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The Columbia Journal
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  • Volume Eight, Number Seven: October 2003

    Latest Credit Union Merger

    CPP News

    Cost sharing is the main motivator behind a finalized merger plan between two well-established lower mainland credit unions, say reps.

    The boards of the United Civic Savings and the Gulf and Fraser Fishermen’s Credit Union have concluded a tentative merger agreement, pending membership votes of the two organizations, and the transition will conclude by the spring of 2004.

    “We expect our respective members to vote to approve it,” says Martin Reed, marketing director for Gulf and Fraser. “It will definitely be beneficial for everyone.”

    He says the main reason for the merger proposal is the rising cost of new technology involved in member servicing. Reed says new systems, such as Internet banking and faster check processing, are essential in maintaining prosperous credit union, but the costs are often prohibitive for smaller organizations.

    “Traditionally, many credit unions have remained small in size in order to ensure democracy and personal contact and member accountability,” he said. “For the most part, credit unions keep their fees at about 75 per cent of bank fees or less. But rising costs of new technology means you either have to raise your fees or look for better ways of keeping your rates lower through economies of scale.”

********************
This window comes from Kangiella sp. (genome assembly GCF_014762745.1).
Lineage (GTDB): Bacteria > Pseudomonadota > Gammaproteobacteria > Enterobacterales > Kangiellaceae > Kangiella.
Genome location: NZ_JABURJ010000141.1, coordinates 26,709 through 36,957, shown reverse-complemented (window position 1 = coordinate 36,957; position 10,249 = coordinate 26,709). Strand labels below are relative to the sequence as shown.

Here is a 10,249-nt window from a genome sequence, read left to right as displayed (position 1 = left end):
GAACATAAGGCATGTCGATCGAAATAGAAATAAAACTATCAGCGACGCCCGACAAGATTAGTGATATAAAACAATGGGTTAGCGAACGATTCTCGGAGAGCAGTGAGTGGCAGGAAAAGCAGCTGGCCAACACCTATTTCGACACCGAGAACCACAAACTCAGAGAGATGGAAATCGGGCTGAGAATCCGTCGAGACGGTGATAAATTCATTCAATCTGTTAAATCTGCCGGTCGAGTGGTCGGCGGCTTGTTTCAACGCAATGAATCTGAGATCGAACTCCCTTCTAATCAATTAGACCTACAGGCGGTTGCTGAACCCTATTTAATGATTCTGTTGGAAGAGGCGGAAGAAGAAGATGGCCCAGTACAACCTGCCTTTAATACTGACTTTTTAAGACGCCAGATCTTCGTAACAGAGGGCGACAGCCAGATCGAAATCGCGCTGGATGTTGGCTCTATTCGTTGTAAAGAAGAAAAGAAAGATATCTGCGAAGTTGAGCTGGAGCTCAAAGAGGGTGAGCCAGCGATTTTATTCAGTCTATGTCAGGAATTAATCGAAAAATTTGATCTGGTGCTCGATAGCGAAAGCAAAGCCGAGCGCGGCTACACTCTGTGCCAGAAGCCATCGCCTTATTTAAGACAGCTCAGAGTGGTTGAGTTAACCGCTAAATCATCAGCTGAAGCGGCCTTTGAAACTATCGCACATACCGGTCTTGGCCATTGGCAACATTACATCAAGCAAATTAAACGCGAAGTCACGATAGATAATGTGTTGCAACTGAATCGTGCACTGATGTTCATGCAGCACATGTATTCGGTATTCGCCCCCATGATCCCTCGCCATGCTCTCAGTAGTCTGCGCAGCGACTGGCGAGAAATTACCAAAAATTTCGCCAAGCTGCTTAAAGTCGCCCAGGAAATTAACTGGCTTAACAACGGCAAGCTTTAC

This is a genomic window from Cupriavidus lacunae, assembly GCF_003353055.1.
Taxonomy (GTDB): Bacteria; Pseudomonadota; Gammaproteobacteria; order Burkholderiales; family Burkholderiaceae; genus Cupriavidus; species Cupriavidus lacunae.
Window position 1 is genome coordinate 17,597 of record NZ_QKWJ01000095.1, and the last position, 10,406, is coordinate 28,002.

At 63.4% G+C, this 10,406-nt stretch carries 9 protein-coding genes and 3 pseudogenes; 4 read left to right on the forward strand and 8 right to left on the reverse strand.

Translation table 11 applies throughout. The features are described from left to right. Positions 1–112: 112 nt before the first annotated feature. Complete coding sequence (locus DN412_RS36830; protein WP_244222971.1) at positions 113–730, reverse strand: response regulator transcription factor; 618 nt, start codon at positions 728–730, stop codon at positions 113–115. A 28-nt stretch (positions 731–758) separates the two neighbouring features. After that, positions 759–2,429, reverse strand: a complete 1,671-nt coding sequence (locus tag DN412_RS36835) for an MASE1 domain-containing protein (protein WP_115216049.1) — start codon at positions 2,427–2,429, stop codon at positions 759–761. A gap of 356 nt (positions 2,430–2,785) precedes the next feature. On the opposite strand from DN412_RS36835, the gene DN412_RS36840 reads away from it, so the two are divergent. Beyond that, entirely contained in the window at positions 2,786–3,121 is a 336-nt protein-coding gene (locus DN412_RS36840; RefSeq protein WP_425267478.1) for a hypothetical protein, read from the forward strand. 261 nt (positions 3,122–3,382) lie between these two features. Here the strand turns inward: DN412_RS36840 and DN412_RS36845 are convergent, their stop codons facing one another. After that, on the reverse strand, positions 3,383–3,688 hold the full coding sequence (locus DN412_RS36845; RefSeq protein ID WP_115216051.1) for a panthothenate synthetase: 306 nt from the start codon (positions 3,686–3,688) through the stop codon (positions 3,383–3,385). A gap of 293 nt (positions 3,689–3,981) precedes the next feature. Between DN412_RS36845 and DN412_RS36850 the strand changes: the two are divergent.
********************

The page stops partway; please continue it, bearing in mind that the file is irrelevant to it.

Reed says rising operating costs are among the main factors for the recent growing trend in credit union mergers in BC. The banks, because of their huge size, enjoy the huge profits that come with the volume of business. Credit unions, which are community-based enterprises, don’t have that luxury.

    Many credit union members and cooperative and labour activists worry that creating larger credit unions will compromise their democratic structures and jeopardize their more socialistic community service goals in favour of profiteering goals of unaccountable senior managers.

    Reed agrees this is something to avoid. But he insists that as long as the democratic structures are maintained, and membership involvement is encouraged, the size of the organization does not matter, and the integrity of the credit union can be maintained.

    “Banks are motivated by making as much profit as possible as quickly as possible for the people on top,” he said. “ The community aspect is important. Credit unions are motivated by making money to provide services for their members. That’s a fundamental difference. That’s our main goal.”

    The decision by the two organizations to merge, Reed says, was based on strategy, since while both groups are similar in size; each has its own expertise in different areas.

    “It’s the competing strengths of the two credit unions,” he said, adding that the new organization, which still has to be given a name, will enjoy locally placed branches from Vancouver to Surrey, giving it access to more communities and potential members. “United has a strong focus on consumer serving, while (Gulf and Fraser) has a strong commercial aspect, and both have expertise in wealth management.”

    No branches will be closed as a result of the merger and there will be no layoffs of staff, Reed said.

     





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